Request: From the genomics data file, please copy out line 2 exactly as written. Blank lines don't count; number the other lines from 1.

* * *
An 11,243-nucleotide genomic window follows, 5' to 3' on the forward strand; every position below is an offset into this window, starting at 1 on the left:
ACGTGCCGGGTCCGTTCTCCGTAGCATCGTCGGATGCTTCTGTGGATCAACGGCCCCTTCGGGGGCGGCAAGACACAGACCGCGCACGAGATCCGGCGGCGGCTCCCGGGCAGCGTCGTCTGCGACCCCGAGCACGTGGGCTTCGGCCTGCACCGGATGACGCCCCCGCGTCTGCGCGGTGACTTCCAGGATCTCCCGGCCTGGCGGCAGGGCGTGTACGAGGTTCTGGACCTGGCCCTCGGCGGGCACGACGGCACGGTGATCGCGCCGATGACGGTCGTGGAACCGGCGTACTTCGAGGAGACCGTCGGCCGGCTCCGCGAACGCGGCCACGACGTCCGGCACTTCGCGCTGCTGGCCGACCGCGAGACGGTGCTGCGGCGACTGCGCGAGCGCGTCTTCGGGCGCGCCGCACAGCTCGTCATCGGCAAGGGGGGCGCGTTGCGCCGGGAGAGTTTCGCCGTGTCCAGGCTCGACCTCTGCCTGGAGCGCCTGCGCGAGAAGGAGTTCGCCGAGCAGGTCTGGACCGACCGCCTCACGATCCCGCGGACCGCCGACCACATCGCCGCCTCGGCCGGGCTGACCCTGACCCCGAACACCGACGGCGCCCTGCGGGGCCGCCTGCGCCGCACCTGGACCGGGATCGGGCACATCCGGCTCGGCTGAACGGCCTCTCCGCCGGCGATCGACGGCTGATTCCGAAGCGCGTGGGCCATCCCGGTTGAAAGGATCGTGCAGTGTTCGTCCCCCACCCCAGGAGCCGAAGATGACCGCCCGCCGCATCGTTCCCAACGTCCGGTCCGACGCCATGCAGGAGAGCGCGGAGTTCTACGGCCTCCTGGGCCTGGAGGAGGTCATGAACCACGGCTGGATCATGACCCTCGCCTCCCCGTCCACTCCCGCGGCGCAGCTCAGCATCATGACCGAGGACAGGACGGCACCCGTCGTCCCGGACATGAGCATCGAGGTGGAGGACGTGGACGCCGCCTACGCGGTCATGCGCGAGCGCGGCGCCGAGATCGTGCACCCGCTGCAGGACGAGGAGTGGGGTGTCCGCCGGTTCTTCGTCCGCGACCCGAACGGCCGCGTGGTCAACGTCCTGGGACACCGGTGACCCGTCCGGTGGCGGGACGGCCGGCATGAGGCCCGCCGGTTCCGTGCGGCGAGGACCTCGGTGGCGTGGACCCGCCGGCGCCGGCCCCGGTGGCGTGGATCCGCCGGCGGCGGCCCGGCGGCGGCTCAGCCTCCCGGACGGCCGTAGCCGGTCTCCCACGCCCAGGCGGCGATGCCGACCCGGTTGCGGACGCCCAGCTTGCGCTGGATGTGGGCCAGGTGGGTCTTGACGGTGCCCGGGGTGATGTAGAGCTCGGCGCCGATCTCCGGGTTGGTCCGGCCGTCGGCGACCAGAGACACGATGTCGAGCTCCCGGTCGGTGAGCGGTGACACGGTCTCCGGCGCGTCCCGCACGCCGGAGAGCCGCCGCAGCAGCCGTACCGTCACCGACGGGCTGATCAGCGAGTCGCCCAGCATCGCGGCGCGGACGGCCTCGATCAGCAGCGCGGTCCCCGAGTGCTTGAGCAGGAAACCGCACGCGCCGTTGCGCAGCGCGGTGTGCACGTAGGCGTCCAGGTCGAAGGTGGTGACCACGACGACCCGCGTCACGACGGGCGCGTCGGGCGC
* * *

ACGTGCCGGGTCCGTTCTCCGTAGCATCGTCGGATGCTTCTGTGGATCAACGGCCCCTTCGGGGGCGGCAAGACACAGACCGCGCACGAGATCCGGCGGCGGCTCCCGGGCAGCGTCGTCTGCGACCCCGAGCACGTGGGCTTCGGCCTGCACCGGATGACGCCCCCGCGTCTGCGCGGTGACTTCCAGGATCTCCCGGCCTGGCGGCAGGGCGTGTACGAGGTTCTGGACCTGGCCCTCGGCGGGCACGACGGCACGGTGATCGCGCCGATGACGGTCGTGGAACCGGCGTACTTCGAGGAGACCGTCGGCCGGCTCCGCGAACGCGGCCACGACGTCCGGCACTTCGCGCTGCTGGCCGACCGCGAGACGGTGCTGCGGCGACTGCGCGAGCGCGTCTTCGGGCGCGCCGCACAGCTCGTCATCGGCAAGGGGGGCGCGTTGCGCCGGGAGAGTTTCGCCGTGTCCAGGCTCGACCTCTGCCTGGAGCGCCTGCGCGAGAAGGAGTTCGCCGAGCAGGTCTGGACCGACCGCCTCACGATCCCGCGGACCGCCGACCACATCGCCGCCTCGGCCGGGCTGACCCTGACCCCGAACACCGACGGCGCCCTGCGGGGCCGCCTGCGCCGCACCTGGACCGGGATCGGGCACATCCGGCTCGGCTGAACGGCCTCTCCGCCGGCGATCGACGGCTGATTCCGAAGCGCGTGGGCCATCCCGGTTGAAAGGATCGTGCAGTGTTCGTCCCCCACCCCAGGAGCCGAAGATGACCGCCCGCCGCATCGTTCCCAACGTCCGGTCCGACGCCATGCAGGAGAGCGCGGAGTTCTACGGCCTCCTGGGCCTGGAGGAGGTCATGAACCACGGCTGGATCATGACCCTCGCCTCCCCGTCCACTCCCGCGGCGCAGCTCAGCATCATGACCGAGGACAGGACGGCACCCGTCGTCCCGGACATGAGCATCGAGGTGGAGGACGTGGACGCCGCCTACGCGGTCATGCGCGAGCGCGGCGCCGAGATCGTGCACCCGCTGCAGGACGAGGAGTGGGGTGTCCGCCGGTTCTTCGTCCGCGACCCGAACGGCCGCGTGGTCAACGTCCTGGGACACCGGTGACCCGTCCGGTGGCGGGACGGCCGGCATGAGGCCCGCCGGTTCCGTGCGGCGAGGACCTCGGTGGCGTGGACCCGCCGGCGCCGGCCCCGGTGGCGTGGATCCGCCGGCGGCGGCCCGGCGGCGGCTCAGCCTCCCGGACGGCCGTAGCCGGTCTCCCACGCCCAGGCGGCGATGCCGACCCGGTTGCGGACGCCCAGCTTGCGCTGGATGTGGGCCAGGTGGGTCTTGACGGTGCCCGGGGTGATGTAGAGCTCGGCGCCGATCTCCGGGTTGGTCCGGCCGTCGGCGACCAGAGACACGATGTCGAGCTCCCGGTCGGTGAGCGGTGACACGGTCTCCGGCGCGTCCCGCACGCCGGAGAGCCGCCGCAGCAGCCGTACCGTCACCGACGGGCTGATCAGCGAGTCGCCCAGCATCGCGGCGCGGACGGCCTCGATCAGCAGCGCGGTCCCCGAGTGCTTGAGCAGGAAACCGCACGCGCCGTTGCGCAGCGCGGTGTGCACGTAGGCGTCCAGGTCGAAGGTGGTGACCACGACGACCCGCGTCACGACGGGCGCGTCGGGCGC